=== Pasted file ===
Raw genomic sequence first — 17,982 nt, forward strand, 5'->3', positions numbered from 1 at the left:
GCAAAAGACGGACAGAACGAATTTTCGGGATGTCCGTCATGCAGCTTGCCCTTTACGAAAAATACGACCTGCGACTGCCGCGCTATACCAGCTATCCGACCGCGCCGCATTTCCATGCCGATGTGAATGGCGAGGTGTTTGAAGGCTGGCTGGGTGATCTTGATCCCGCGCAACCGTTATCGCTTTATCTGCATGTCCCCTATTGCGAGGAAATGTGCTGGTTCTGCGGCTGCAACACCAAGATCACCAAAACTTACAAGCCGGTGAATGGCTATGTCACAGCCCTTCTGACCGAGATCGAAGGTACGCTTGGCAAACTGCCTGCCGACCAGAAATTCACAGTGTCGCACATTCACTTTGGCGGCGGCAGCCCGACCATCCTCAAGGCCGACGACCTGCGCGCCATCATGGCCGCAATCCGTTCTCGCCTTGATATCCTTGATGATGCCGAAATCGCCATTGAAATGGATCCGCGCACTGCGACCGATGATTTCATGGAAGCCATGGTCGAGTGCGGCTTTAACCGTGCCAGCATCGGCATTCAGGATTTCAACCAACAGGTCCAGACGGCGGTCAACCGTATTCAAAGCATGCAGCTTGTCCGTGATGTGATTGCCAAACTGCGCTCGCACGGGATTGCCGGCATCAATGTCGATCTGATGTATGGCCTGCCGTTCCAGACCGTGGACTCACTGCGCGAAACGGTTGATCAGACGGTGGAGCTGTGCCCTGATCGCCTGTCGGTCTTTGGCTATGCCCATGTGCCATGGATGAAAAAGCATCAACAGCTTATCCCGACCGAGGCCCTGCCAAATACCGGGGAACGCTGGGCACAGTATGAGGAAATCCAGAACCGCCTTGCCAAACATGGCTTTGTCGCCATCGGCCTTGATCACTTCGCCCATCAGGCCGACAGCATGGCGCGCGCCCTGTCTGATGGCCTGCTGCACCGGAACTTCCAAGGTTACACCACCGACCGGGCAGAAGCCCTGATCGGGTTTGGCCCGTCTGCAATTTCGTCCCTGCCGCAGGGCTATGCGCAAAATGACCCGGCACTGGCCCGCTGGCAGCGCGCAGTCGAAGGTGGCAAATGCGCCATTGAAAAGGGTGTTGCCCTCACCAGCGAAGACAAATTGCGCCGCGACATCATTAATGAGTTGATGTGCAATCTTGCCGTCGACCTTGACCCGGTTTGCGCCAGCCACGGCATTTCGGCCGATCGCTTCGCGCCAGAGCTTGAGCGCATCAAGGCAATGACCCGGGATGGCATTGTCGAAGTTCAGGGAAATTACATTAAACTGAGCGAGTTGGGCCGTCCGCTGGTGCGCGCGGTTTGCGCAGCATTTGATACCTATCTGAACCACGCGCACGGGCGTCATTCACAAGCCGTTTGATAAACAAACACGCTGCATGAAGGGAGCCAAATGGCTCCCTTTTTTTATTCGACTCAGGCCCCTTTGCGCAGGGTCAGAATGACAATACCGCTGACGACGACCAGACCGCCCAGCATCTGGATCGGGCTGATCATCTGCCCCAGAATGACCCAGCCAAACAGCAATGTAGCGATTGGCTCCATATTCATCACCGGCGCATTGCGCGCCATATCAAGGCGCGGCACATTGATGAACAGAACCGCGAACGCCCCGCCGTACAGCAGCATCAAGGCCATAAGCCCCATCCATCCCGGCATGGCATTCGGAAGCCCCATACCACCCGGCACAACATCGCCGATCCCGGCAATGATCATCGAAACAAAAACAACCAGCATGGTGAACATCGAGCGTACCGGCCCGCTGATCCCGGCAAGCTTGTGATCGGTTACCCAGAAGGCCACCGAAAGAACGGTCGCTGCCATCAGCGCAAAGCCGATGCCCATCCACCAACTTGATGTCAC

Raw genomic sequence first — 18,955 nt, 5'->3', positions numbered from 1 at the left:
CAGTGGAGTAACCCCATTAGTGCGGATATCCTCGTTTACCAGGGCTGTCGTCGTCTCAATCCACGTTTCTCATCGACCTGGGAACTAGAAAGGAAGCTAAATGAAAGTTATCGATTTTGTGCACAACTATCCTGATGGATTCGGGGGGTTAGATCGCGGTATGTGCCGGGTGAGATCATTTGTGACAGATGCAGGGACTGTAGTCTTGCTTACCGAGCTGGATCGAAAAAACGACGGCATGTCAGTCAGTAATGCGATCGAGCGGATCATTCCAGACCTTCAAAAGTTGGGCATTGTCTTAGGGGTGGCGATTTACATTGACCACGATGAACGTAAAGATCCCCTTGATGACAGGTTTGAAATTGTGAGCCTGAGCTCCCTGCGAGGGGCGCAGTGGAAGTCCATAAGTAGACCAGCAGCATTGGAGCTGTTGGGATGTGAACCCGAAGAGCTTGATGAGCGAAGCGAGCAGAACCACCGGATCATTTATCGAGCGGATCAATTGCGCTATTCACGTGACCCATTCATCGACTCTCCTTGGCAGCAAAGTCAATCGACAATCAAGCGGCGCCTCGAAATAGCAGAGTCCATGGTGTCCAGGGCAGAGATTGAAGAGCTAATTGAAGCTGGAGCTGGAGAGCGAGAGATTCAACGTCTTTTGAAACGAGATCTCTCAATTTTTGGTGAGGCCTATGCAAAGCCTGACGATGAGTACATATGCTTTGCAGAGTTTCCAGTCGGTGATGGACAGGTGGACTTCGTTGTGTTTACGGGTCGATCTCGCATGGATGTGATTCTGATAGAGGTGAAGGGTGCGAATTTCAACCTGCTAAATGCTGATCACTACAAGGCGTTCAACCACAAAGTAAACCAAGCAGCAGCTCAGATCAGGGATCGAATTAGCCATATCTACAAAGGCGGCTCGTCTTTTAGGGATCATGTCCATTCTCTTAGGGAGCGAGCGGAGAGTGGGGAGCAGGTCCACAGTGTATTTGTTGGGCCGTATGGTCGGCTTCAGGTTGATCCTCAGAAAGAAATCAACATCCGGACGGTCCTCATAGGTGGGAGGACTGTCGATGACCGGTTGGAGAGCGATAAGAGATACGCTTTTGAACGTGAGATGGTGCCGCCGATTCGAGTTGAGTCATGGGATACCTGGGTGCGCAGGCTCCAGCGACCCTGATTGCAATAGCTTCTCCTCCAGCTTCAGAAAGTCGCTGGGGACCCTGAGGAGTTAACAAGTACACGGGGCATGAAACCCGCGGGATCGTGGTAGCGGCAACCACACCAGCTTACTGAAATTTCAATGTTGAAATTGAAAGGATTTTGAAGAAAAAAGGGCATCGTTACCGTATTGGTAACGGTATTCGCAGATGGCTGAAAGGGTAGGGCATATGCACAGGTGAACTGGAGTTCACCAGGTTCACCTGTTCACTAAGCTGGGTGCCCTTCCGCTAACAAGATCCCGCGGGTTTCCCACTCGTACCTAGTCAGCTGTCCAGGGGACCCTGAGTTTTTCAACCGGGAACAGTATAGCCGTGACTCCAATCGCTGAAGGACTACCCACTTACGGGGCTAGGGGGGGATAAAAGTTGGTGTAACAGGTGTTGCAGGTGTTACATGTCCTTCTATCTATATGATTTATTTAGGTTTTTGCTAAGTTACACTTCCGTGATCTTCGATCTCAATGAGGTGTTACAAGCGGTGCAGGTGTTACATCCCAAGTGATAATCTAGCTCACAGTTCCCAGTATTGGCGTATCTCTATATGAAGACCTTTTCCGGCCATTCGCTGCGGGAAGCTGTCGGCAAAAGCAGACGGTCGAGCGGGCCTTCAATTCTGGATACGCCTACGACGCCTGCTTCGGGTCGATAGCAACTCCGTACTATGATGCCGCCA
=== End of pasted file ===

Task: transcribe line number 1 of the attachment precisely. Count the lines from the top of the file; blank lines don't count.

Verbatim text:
Raw genomic sequence first — 17,982 nt, forward strand, 5'->3', positions numbered from 1 at the left: